One reaching a quasi-equilibrium state and another where the system fails to reach it. In the first case it is possible to determine the time needed to obtain the highest percentage of removal at a given concentration of pollutant. In the second one, the amount of contaminant removed, continuously increases without a steady state and an optimal time may not be predicted.

This type of experiment allows estimation of the necessary minimum contact time between plant and polluting solution to achieve the required removal efficiency [3,6].

Removal Rate

The study of the pollutant removal rate as a function of the initial concentration provides information on the kinetics order of the process and consequently on the variation of this rate with changes of the initial pollutant concentration in the water body [6].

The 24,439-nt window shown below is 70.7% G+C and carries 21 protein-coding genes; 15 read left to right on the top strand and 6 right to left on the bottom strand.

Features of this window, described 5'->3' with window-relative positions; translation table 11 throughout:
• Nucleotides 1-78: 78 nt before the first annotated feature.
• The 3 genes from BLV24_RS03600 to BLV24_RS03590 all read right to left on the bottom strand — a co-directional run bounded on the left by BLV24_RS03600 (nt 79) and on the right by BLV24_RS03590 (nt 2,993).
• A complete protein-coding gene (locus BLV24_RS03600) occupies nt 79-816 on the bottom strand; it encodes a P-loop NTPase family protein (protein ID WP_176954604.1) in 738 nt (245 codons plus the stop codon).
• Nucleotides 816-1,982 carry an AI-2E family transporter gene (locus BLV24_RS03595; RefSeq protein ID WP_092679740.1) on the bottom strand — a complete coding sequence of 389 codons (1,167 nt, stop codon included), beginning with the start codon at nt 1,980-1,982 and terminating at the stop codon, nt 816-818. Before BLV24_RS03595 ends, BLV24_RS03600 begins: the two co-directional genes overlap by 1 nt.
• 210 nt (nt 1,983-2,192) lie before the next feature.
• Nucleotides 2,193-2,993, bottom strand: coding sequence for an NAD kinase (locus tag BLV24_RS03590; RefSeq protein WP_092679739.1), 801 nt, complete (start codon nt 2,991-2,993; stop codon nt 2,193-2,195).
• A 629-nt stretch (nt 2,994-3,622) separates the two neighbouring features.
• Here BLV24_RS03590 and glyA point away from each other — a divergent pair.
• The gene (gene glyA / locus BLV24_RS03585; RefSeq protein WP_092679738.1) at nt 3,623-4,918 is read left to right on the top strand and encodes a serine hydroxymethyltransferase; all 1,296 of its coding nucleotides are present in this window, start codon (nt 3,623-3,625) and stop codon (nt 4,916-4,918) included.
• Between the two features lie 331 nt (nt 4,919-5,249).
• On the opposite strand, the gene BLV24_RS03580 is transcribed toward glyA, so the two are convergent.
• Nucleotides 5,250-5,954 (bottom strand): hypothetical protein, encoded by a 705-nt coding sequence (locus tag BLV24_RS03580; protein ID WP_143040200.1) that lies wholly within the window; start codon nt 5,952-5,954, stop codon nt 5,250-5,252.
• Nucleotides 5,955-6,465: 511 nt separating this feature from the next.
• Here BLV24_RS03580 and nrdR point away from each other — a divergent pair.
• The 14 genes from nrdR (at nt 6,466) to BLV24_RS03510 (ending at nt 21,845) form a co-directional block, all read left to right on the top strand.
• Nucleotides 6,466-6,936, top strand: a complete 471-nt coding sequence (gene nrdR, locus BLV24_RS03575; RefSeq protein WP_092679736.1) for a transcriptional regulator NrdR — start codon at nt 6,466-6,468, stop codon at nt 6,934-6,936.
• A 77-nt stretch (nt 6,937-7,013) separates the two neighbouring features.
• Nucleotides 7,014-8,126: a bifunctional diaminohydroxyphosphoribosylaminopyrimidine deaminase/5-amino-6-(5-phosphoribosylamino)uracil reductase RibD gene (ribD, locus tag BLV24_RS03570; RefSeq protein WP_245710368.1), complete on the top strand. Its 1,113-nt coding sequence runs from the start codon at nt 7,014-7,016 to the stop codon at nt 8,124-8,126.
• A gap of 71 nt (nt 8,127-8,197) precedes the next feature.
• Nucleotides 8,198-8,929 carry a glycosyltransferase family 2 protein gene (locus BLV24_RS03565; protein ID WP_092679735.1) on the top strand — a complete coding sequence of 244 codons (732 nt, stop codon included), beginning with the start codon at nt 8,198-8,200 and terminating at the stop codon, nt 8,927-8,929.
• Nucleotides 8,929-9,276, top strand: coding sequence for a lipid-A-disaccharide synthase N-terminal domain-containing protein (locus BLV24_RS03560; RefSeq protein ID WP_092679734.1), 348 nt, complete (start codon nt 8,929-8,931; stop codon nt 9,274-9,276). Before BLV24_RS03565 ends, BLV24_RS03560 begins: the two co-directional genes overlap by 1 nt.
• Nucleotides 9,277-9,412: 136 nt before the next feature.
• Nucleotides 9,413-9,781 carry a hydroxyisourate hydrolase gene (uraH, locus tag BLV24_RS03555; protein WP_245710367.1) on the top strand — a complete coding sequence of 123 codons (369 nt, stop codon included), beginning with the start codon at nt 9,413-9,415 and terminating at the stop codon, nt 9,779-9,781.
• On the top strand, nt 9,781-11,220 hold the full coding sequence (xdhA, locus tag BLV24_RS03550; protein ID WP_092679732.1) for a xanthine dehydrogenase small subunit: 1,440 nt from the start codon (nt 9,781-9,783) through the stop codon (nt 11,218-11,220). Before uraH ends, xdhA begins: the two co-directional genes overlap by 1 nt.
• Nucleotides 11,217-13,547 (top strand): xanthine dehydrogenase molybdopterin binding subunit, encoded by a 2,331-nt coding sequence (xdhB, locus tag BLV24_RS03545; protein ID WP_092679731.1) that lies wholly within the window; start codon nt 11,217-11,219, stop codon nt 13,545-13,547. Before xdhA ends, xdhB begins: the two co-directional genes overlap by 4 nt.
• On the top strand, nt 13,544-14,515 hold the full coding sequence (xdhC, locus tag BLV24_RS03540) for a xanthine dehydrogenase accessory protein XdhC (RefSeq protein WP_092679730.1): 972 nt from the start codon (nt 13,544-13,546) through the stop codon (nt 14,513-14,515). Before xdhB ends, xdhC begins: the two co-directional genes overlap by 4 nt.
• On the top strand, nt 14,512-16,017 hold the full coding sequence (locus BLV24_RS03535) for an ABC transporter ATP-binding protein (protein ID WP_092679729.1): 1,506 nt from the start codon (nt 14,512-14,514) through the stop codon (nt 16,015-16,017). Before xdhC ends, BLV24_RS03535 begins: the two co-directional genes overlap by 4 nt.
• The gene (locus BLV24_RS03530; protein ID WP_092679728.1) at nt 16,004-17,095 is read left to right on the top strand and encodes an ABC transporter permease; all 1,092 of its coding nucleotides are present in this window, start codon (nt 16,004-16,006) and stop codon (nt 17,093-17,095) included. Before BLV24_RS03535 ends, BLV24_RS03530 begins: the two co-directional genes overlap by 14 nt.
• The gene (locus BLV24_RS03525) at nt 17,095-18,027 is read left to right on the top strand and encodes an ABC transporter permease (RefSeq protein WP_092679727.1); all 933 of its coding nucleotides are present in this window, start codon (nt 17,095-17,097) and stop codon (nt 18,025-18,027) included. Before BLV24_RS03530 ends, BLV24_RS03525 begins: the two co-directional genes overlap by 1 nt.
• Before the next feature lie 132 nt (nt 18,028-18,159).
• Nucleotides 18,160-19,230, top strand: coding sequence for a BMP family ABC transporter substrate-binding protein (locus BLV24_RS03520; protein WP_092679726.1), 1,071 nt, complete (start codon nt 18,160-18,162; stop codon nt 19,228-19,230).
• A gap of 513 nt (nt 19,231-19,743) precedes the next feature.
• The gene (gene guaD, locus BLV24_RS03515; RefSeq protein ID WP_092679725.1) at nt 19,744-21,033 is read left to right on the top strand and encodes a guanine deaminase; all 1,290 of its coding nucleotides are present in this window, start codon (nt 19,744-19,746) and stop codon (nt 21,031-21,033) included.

Quantity of Removed Pollutant as a Function of its Initial Concentration in Solution

Another important analysis is the evaluation of the amount of pollutant retained in the plant as a function of its initial concentration in the aquatic media, for a given contact time (evaluated in previous kinetic assays) and constant temperature (isothermal). In this study, when a plateau is found for high pollutant concentration, the maximum sorption capacity may be obtained [6]. This parameter is a useful and practical tool to compare the efficiency among different plant species. This type of comparison is very common in remediation where the sorbent is a non-living biomass, but curiously it was not universally implemented for sorption by living plants.